(The Center Square) – The Washington State Senate has passed a bill that could classify certain types of public defacement subject to felony prosecution if it’s perceived to be an act of “hate.”
Senate Bill 5917 amends existing state law regarding hate crimes by making them applicable to public property. Speaking on the Senate floor prior to Friday’s vote, Sen. Andy Billig, D-Spokane, said the bill is intended to close a “loophole” after individuals poured paint over “Pride Crosswalks” in Spokane last year.
“This incident was a real blow to our community,” he said. [It] created a lot of anger and fear.”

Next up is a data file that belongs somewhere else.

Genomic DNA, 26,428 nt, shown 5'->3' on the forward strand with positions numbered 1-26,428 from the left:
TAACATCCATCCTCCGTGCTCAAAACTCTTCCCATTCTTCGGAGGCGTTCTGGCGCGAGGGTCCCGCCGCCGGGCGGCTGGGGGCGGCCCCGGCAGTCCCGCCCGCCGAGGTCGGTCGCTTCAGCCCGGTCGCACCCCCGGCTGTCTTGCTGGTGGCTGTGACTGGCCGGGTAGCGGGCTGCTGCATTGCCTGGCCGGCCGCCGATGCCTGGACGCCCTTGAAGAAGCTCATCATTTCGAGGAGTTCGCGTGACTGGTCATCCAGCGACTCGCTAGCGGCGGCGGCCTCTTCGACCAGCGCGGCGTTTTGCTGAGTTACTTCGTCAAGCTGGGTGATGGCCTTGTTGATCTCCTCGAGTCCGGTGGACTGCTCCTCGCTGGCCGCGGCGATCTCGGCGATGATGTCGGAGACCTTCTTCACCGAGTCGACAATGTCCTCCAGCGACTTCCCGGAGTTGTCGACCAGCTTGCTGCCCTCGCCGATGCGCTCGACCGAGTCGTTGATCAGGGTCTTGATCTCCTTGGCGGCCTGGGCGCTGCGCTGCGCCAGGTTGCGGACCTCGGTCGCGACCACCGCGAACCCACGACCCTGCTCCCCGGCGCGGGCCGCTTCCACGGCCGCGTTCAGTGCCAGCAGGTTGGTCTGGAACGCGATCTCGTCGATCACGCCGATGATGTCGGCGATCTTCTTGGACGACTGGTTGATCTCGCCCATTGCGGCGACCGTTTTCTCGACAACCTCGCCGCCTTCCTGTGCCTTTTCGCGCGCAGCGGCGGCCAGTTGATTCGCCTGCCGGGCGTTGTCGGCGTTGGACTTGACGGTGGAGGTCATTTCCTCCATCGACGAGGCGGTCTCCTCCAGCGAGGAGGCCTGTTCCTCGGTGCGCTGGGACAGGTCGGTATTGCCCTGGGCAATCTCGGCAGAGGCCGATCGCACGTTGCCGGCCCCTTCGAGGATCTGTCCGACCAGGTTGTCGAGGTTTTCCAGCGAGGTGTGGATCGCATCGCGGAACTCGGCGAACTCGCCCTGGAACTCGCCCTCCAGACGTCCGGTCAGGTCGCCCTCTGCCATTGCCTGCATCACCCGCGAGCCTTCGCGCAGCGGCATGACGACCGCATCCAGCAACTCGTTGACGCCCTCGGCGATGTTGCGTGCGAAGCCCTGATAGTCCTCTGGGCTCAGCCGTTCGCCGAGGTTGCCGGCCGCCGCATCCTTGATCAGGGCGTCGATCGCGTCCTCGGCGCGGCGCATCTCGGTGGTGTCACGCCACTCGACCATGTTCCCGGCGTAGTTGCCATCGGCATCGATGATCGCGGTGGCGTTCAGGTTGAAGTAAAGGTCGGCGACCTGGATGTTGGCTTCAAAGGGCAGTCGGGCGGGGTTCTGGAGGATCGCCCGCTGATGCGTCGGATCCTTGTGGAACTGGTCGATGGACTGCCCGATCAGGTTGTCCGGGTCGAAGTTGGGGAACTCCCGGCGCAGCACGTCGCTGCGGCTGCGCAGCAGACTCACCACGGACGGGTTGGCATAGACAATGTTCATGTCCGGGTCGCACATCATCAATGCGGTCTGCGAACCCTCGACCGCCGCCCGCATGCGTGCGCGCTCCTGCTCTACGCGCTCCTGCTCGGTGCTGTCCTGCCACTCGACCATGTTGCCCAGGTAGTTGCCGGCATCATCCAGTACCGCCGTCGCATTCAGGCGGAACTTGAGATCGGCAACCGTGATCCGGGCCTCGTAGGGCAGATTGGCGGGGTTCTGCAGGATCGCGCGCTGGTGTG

He added that “this is not just about one incident.”
Existing state law makes it a hate crime if a person causes damage to private property based on their perception of the victim’s race, color, religion, ancestry, national origin, gender, sexual orientation, gender expression or identity, and certain types of disabilities. The bill would eliminate the reference to “private property” and simply refer to property.
Speaking against the bill was Sen. Mike Padden, R-Spokane Valley, who noted the bill made significant changes to the state’s hate crime laws. For example, the section that defines the perpetrator’s perception of “the victim” would be altered to simply state “another person.”
At the bill’s Jan. 25 vote in the Senate Committee on Law & Justice, Padden told colleagues that “here you’re opening up the hate crime statute on a single incident. The ideal response to an unsolved crime is not to broaden the RCW and hope you can catch the perpetrator the next time.”
The bill has not yet been referred to a House committee.